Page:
44 Potential impact of new TB vaccines, diagnostics and drugs in SE Asia Source: L. Abu Raddad et al, PNAS 2009 Add. Effects = effects also on latency and infectiousness of cases in vaccinated Led & NAAT at microscopy lab level Dipstick at point of care Regimen 1 = 4-month, no effect on DR Regimen 2 = 2-month, 90% effective in M/XDR Regimen 3 = 10-day, 90% effective in M/XDR

45 Needs for diagnostics in tiered health system

46 TB diagnostic pipeline

47 Evolution since 2007 - Maintaining tiered system approach SubDistrict Level Microscopy Level Community Level Reference Labs Regional Labs District Level Surveillance Reference methods Network supervision Resolution testing (screening-test negative drug resistance) Screening Passive case finding Detect and treat Clinical Screening Primary care Auto NAAT +40% /2h LED FM +10% Manual NAAT+25% LC /DST 15d/45d LPA 2d RDT SC /DST 30d/60d ZN 2-3d

48 Roll out of Xpert MTB/RIF, 2011

49 Current TB Therapy and Unmet Needs * Rifampin (R), Isoniazid (H), Pyrazinamide (Z), Ethambutol (E) Patient PopulationCurrent TherapyUnmet Needs Drug-Susceptible DS-TB 4 drugs; ≥6 month therapy (2RHZE + 4RH) Shorter, simpler therapy Drug-Resistant M(X)DR-TB Few drugs (including injectables); ≥18 months; poorly tolerated Totally oral, shorter and safer therapy TB/HIV Co-Infection Drug-drug interactions (DDI) with ARVs No or low DDI, co- administration with ARVs Latent TB Infection 6-9 months HShorter, safer therapy ► Need shorter and simpler therapies against both DS and DR-TB

50 The ideal new anti-TB drug  Novel mode of action, effective against M(X)DR-TB  Shorter therapy against both DS and M(X)DR-TB  Suitable for co-administration with ARVs  Orally active, once daily or less frequent dosing  Adequate safety and tolerability profiles  Affordable – low cost of goods ► Keep adoption in mind, we must set a higher bar than what is required to get a regimen approved by regulatory agencies

51 New TB Drug Pipeline - 2011 Preclinical Development Phase IPhase IIPhase III Gatifloxacin Moxifloxacin Linezolid Rifapentine Existing drugs repurposed or redeveloped for TB Meropenem/ Clavulanate TMC207 OPC-67683 PA-824 LL3858 SQ109 PNU-100480 New drugs developed for TB AZD-5847 BTZ-043 CPZEN-45 DC-159a SQ609 SQ641

52 Global Clinical Portfolio - New TB Drugs in Registration Programs Bayer, TB Alliance Oflotub, TDR Tibotec, TB Alliance Otsuka TB Alliance Sequella Lupin Pfizer Phase IPhase IIPhase III

53 November 2007 TB Vaccine Candidates Under Development

54 Elimination of TB by 2050 requires synergistic interventions Dye C & Williams BG, J.R. Soc. Interface 2007 NOT by preventing infection & treating active TB (both act on cutting transmission) But by treating latent infection and active TB or by preventing and treating latent infection (cutting transmission and reactivation)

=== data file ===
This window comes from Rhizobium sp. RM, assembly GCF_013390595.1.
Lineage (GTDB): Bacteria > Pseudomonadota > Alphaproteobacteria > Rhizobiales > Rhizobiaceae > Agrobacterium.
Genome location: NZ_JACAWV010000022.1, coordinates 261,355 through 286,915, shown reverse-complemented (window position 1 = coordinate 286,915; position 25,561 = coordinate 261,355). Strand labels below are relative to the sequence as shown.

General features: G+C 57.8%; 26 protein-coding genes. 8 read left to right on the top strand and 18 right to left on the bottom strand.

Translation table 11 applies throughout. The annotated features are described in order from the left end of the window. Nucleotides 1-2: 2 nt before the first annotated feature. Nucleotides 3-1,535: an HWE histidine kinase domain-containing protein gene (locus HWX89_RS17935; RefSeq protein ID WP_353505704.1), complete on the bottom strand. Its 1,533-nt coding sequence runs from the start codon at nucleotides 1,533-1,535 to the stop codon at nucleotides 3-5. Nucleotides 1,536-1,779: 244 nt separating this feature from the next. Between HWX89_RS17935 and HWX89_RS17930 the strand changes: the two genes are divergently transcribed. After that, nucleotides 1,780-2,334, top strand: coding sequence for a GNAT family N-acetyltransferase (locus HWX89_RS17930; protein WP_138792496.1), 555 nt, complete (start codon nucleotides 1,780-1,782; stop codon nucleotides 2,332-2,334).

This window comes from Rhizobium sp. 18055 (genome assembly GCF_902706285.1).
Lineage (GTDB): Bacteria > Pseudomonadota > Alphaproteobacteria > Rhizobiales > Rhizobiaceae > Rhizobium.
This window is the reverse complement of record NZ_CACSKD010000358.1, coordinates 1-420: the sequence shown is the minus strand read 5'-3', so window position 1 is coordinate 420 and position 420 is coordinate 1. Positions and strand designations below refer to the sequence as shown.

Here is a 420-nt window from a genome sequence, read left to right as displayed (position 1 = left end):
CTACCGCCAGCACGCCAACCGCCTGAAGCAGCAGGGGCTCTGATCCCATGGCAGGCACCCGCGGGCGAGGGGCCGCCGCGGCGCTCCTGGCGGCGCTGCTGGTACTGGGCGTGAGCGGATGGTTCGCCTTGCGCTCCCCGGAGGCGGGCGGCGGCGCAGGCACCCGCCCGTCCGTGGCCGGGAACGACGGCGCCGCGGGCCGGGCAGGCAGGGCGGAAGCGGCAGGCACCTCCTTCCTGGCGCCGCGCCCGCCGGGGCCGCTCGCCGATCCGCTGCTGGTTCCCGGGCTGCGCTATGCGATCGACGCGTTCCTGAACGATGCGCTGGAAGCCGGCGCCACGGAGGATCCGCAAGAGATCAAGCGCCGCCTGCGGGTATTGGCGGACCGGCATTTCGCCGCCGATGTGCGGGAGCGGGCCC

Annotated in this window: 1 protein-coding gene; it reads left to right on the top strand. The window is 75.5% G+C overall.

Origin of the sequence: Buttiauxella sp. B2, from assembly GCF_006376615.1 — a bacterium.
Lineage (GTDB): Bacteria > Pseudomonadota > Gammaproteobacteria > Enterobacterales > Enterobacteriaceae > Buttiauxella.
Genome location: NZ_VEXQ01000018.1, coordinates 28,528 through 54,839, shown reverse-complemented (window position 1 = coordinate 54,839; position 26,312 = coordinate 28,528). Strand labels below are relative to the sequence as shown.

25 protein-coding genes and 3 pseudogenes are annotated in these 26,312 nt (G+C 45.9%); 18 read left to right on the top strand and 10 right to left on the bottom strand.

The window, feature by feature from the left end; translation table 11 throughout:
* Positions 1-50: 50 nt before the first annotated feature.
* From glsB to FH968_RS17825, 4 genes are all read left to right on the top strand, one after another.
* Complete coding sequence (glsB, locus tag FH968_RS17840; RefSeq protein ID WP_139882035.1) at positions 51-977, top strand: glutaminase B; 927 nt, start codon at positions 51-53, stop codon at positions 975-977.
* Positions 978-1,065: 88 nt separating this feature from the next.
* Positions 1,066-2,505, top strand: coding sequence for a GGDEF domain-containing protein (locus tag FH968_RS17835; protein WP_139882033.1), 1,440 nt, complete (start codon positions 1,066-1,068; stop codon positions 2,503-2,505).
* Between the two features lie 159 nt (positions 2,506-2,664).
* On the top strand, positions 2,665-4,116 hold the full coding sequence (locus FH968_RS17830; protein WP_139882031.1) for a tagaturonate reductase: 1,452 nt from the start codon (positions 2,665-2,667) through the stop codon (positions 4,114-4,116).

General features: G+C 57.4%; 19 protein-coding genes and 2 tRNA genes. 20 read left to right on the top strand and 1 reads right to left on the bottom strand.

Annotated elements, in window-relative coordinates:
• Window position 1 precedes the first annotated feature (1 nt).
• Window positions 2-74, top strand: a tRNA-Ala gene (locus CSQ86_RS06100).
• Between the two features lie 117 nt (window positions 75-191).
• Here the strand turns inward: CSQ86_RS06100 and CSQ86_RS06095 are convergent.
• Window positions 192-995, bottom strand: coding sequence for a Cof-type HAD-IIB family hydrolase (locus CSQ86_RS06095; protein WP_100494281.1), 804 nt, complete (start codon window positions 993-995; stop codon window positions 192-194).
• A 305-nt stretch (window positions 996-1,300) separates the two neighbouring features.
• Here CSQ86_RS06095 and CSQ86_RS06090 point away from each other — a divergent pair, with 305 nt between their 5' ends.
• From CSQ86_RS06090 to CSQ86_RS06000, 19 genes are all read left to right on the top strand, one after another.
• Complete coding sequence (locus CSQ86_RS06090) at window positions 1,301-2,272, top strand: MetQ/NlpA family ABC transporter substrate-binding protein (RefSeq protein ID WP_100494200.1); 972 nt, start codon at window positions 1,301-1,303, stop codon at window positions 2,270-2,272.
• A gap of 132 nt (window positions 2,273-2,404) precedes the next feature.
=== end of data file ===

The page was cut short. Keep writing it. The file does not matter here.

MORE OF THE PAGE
55 TB death decline in England and Wales started much before antibiotics First drugs: contributed <5% of reduction in TB deaths 1840-1970 M. tuberculosis discovered in 1882

56 - more crowding? -higher prevalence of HIV, smoking, malnutrition, alcoholism, social marginalization etc? -poor access to health services, diagnostic delays, prolonged infectiousness in poor communities? TB incidence rates & socio-economic level, New York, 1973 (SE level estimated on the basis of education, occupation and income) Hinman AR et al, Am J Epidem 103:490, 1976 "The possibility of eradicating TB in a country is essentially a function of its economic level" (G. Canetti, 1962)

57 The lower the GNI, the higher the incidence of TB Relationship Gross National Income/capita and TB incidence

58 Vision: Action in 4 spheres 1.TB core: Expand all aspects of the Stop TB Strategy Prioritize early and active case detection among high-risk & vulnerable populations Engage non-state sector and communities Scale-up MDR-TB management and further accelerate TB/HIV collaboration Measure impact and improve M&E Innovative diagnostic policies and implementation, including clear standard setting 2.Health system and policies: Pursue UHC to abolish financial barriers, drug quality and rational use, integrated lab networks with rapid molecular tests, infection control etc Examine risk factors such as smoking, diabetes, etc and assess feasibility of interventions to prevent, diagnose early and treat TB linking with NCD 3.Research Promote research: fundamental and pipeline for new tools essential for elimination Study carefully transfer of technology for new tools 4.Development: Make TB a development crisis: advocate for social protection, urban planning, food security, support to migrants, refugee assistance, poverty reduction strategies Assess interventions on social and economic determinants such as malnutrition, alcohol abuse, poor housing, indoor air pollution etc

59 Eradication of tuberculosis: Will it be feasible? " The possibility of eradicating tuberculosis in a country is essentially a function of its economic level… …There are three major weapons which can be used in a policy of eradication: chemotherapy, vaccination, and chemoprophylaxis. …In realising this objective, the developed countries can give developing ones considerable help"

60 Many thanks to all Acknowledgements: WHO, FIND Diagnostics, The Global Alliance for TB Drug Development